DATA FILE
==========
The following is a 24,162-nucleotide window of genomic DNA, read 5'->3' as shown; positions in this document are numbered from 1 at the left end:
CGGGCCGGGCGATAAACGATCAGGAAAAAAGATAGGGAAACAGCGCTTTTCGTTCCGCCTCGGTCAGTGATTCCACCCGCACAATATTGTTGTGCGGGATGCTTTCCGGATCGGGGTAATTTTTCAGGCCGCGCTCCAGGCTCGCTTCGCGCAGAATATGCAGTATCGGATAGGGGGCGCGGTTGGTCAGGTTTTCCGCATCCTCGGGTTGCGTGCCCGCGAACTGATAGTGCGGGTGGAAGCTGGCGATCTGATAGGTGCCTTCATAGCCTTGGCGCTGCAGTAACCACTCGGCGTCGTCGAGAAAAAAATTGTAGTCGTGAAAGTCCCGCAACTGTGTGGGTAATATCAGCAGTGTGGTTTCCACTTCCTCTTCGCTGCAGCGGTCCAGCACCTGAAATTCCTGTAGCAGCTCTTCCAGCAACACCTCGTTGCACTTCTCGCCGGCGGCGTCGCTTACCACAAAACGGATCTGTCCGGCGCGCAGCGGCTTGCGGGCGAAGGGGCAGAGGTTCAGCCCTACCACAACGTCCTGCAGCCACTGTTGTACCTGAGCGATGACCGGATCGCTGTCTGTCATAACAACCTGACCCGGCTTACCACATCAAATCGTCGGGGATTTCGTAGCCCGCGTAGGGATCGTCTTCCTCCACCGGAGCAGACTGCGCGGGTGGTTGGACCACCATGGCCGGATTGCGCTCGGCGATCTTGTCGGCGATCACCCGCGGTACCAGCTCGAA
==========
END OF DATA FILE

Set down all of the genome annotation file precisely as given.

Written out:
The following is a 24,162-nucleotide window of genomic DNA, read 5'->3' as shown; positions in this document are numbered from 1 at the left end:
CGGGCCGGGCGATAAACGATCAGGAAAAAAGATAGGGAAACAGCGCTTTTCGTTCCGCCTCGGTCAGTGATTCCACCCGCACAATATTGTTGTGCGGGATGCTTTCCGGATCGGGGTAATTTTTCAGGCCGCGCTCCAGGCTCGCTTCGCGCAGAATATGCAGTATCGGATAGGGGGCGCGGTTGGTCAGGTTTTCCGCATCCTCGGGTTGCGTGCCCGCGAACTGATAGTGCGGGTGGAAGCTGGCGATCTGATAGGTGCCTTCATAGCCTTGGCGCTGCAGTAACCACTCGGCGTCGTCGAGAAAAAAATTGTAGTCGTGAAAGTCCCGCAACTGTGTGGGTAATATCAGCAGTGTGGTTTCCACTTCCTCTTCGCTGCAGCGGTCCAGCACCTGAAATTCCTGTAGCAGCTCTTCCAGCAACACCTCGTTGCACTTCTCGCCGGCGGCGTCGCTTACCACAAAACGGATCTGTCCGGCGCGCAGCGGCTTGCGGGCGAAGGGGCAGAGGTTCAGCCCTACCACAACGTCCTGCAGCCACTGTTGTACCTGAGCGATGACCGGATCGCTGTCTGTCATAACAACCTGACCCGGCTTACCACATCAAATCGTCGGGGATTTCGTAGCCCGCGTAGGGATCGTCTTCCTCCACCGGAGCAGACTGCGCGGGTGGTTGGACCACCATGGCCGGATTGCGCTCGGCGATCTTGTCGGCGATCACCCGCGGTACCAGCTCGAA